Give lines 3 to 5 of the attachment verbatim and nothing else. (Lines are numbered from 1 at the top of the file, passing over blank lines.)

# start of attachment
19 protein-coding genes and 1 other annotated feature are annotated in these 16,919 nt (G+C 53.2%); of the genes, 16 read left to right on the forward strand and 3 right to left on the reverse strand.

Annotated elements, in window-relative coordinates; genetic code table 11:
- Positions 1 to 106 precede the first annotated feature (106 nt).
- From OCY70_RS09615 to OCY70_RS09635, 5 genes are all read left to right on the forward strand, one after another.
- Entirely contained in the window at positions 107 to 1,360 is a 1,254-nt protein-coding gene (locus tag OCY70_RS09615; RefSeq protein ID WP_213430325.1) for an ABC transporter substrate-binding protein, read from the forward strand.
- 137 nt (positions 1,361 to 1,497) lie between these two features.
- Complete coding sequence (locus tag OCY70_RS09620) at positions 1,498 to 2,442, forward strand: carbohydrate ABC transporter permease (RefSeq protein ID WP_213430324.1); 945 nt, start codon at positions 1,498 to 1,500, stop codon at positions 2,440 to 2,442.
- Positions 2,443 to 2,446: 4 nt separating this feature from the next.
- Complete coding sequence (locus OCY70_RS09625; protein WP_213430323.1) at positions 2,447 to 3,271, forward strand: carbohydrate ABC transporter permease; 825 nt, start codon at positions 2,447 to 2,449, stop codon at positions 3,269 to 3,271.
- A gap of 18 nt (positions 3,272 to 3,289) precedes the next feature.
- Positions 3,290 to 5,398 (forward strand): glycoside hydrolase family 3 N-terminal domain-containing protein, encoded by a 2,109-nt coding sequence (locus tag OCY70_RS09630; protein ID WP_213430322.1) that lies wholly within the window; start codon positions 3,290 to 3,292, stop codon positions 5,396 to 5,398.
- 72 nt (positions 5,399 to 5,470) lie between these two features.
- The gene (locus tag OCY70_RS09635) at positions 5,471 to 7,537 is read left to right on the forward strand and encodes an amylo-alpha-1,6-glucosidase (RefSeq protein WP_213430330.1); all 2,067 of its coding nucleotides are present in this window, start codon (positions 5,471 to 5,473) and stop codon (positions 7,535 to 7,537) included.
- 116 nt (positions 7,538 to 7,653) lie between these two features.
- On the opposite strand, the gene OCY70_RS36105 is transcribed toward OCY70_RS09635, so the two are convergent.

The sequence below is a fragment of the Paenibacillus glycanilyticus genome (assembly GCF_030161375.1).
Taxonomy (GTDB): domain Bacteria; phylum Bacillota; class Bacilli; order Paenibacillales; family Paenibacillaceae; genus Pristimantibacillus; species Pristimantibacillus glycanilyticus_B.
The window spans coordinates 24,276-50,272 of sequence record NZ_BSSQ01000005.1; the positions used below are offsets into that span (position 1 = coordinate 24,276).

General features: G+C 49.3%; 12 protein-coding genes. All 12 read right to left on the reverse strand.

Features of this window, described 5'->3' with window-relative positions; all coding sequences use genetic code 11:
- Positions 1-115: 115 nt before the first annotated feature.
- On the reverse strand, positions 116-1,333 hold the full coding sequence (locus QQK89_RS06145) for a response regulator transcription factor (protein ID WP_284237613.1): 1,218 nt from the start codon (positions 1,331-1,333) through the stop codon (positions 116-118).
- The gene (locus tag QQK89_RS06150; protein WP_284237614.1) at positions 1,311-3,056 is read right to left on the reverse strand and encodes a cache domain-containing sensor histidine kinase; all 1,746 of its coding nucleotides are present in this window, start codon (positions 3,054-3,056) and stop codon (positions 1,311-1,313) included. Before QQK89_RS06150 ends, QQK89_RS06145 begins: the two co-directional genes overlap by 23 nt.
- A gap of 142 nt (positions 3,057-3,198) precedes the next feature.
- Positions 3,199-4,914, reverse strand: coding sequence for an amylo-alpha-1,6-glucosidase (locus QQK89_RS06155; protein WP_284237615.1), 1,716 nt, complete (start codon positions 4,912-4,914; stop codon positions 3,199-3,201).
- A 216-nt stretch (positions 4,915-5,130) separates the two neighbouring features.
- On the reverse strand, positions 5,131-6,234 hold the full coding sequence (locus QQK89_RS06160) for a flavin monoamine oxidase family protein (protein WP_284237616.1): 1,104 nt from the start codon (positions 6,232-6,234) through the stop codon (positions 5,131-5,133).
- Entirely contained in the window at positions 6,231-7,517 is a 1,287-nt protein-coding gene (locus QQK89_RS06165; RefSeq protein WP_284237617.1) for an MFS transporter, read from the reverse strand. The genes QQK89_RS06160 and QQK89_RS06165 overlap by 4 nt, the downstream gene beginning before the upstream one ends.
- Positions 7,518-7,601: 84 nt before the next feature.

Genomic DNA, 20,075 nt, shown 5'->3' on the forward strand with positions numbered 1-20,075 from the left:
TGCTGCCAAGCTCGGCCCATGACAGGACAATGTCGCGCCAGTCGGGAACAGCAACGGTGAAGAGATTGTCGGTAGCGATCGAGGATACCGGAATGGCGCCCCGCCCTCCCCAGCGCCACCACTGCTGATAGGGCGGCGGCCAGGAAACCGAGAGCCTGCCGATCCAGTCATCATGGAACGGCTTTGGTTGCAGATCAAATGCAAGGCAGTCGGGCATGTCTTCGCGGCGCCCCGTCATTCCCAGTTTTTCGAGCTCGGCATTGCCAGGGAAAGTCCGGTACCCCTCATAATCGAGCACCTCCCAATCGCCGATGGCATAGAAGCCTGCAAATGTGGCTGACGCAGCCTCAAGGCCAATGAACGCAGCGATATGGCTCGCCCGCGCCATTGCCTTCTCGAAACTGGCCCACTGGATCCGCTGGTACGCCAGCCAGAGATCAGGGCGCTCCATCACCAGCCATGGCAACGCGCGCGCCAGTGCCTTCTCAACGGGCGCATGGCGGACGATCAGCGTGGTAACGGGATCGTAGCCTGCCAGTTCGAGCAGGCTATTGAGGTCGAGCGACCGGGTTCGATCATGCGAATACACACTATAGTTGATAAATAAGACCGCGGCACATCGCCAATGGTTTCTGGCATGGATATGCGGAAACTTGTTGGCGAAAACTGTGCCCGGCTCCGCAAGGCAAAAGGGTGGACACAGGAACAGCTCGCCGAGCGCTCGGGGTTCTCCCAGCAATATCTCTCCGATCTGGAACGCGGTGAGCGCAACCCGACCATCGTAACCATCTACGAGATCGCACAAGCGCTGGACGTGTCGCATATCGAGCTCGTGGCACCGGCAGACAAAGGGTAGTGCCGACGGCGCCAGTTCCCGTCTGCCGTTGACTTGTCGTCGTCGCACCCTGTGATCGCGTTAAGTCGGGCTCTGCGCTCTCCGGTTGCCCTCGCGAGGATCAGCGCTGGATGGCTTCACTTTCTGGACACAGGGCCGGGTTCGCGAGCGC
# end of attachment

- Positions 1 to 106 precede the first annotated feature (106 nt).
- From OCY70_RS09615 to OCY70_RS09635, 5 genes are all read left to right on the forward strand, one after another.
- Entirely contained in the window at positions 107 to 1,360 is a 1,254-nt protein-coding gene (locus tag OCY70_RS09615; RefSeq protein ID WP_213430325.1) for an ABC transporter substrate-binding protein, read from the forward strand.